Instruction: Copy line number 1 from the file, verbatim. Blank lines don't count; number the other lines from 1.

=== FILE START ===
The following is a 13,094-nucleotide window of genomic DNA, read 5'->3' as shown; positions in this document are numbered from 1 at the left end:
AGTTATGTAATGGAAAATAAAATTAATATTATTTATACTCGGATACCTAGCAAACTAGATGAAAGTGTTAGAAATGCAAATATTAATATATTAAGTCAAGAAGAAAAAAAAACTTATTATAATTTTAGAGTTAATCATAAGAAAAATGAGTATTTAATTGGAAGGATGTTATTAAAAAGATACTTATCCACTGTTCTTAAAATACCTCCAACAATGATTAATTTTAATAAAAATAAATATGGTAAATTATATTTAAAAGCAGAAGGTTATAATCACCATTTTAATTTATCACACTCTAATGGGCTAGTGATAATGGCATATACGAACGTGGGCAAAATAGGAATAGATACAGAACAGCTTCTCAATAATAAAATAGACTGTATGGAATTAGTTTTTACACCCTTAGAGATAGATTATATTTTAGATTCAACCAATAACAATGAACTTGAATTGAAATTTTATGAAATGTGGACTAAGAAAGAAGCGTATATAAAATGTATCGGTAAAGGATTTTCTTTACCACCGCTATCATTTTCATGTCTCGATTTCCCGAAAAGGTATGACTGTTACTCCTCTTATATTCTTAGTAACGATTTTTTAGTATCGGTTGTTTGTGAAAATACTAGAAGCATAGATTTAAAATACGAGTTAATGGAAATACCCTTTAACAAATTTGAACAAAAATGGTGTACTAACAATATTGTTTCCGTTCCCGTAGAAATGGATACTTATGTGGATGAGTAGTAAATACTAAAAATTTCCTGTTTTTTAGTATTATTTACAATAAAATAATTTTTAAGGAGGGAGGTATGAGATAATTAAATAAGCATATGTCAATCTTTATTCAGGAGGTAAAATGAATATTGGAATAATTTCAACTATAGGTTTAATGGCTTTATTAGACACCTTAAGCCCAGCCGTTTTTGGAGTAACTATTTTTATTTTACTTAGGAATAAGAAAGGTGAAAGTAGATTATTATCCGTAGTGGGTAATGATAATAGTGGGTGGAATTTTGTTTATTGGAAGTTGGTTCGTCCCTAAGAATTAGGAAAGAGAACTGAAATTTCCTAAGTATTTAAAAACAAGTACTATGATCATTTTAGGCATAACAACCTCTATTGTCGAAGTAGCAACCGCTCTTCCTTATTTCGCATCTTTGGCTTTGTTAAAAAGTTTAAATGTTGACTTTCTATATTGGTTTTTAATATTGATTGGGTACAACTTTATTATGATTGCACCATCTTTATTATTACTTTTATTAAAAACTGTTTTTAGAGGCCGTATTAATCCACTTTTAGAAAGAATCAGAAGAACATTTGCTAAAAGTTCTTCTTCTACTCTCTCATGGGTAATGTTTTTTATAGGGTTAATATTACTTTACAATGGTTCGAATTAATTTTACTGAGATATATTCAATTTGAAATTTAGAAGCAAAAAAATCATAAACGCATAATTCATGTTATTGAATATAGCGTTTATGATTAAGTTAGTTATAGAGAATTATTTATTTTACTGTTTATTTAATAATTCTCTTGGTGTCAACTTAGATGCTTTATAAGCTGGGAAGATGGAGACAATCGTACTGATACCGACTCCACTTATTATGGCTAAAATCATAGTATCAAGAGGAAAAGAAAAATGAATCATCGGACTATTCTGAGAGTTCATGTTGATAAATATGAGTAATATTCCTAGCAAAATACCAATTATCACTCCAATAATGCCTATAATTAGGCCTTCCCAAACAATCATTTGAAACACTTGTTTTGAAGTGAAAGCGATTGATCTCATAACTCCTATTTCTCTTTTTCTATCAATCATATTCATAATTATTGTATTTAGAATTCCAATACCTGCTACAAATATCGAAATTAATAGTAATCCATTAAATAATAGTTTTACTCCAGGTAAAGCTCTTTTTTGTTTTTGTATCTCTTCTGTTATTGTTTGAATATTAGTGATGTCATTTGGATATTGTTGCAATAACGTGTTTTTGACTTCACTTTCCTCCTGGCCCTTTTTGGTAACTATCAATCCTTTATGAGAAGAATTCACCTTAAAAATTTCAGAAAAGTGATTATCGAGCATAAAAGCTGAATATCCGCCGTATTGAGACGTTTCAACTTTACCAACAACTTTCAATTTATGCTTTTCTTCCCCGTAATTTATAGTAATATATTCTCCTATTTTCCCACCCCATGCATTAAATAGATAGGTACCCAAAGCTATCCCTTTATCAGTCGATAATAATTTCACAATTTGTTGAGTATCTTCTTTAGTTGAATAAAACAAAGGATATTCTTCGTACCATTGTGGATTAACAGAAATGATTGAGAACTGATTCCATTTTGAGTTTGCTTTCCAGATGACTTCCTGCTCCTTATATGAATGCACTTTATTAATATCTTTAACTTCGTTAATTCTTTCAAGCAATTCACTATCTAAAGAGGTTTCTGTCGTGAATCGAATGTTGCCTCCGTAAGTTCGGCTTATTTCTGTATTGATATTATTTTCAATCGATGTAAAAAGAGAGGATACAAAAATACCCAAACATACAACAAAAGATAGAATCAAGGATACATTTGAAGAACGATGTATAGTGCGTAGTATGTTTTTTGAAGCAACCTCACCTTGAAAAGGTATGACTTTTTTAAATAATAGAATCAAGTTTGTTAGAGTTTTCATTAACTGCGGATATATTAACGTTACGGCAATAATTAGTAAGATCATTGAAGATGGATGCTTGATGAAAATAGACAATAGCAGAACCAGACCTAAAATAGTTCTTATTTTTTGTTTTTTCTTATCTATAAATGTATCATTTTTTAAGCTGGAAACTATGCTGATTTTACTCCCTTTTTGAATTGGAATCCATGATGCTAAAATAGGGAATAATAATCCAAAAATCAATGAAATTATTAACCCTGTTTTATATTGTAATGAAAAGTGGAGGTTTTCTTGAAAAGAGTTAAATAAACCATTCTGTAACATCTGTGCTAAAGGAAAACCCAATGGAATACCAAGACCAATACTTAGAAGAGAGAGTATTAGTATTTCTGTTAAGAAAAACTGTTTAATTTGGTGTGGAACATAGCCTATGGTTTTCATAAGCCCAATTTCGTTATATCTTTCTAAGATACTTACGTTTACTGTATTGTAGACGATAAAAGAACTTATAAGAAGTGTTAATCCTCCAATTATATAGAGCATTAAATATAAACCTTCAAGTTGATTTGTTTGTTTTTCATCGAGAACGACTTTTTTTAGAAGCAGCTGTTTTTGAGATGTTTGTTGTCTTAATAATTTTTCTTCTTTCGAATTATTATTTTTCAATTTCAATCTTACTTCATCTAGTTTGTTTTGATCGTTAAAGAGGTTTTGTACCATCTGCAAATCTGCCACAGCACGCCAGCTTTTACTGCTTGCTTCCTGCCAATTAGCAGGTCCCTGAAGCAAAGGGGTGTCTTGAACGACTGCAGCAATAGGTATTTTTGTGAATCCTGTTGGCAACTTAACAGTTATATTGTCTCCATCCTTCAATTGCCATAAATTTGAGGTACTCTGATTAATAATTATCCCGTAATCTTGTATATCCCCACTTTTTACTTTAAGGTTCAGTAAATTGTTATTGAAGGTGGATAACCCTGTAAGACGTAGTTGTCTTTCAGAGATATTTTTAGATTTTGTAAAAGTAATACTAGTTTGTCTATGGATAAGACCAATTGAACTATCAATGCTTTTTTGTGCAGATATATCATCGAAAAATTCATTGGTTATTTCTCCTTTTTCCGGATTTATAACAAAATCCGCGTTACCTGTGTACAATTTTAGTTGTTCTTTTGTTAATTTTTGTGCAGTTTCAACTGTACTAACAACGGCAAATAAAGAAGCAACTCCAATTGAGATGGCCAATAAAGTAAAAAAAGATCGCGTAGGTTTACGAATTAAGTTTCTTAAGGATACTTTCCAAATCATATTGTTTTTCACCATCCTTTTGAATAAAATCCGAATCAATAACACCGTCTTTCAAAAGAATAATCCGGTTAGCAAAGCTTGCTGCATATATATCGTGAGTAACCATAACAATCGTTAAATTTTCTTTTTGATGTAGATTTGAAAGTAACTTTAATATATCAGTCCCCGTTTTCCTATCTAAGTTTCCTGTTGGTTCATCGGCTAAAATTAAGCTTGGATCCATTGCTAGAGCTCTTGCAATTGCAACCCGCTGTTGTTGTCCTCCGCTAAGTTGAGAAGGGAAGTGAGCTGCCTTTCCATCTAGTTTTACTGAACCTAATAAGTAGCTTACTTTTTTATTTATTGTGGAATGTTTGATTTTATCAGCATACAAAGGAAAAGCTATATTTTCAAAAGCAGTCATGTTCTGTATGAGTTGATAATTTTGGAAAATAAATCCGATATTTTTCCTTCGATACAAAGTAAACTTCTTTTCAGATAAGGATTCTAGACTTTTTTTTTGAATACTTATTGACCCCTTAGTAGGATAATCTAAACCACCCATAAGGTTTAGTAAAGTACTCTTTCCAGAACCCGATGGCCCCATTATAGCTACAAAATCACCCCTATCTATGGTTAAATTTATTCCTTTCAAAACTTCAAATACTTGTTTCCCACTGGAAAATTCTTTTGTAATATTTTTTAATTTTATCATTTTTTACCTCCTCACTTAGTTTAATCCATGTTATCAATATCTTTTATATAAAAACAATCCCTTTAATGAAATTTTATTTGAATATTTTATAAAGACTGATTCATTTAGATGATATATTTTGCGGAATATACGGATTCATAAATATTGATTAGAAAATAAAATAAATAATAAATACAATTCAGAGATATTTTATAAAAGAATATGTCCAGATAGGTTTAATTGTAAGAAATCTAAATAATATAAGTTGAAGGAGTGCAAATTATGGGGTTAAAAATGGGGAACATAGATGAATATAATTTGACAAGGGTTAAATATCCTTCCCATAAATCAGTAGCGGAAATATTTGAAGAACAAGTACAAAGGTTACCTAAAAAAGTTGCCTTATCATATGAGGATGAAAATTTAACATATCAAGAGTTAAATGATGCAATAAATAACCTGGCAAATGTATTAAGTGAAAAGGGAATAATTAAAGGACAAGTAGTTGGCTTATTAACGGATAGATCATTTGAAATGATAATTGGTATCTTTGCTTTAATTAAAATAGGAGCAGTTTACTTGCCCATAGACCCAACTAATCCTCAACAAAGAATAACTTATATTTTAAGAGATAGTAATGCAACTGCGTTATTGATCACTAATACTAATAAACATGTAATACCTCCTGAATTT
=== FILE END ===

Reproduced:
The following is a 13,094-nucleotide window of genomic DNA, read 5'->3' as shown; positions in this document are numbered from 1 at the left end: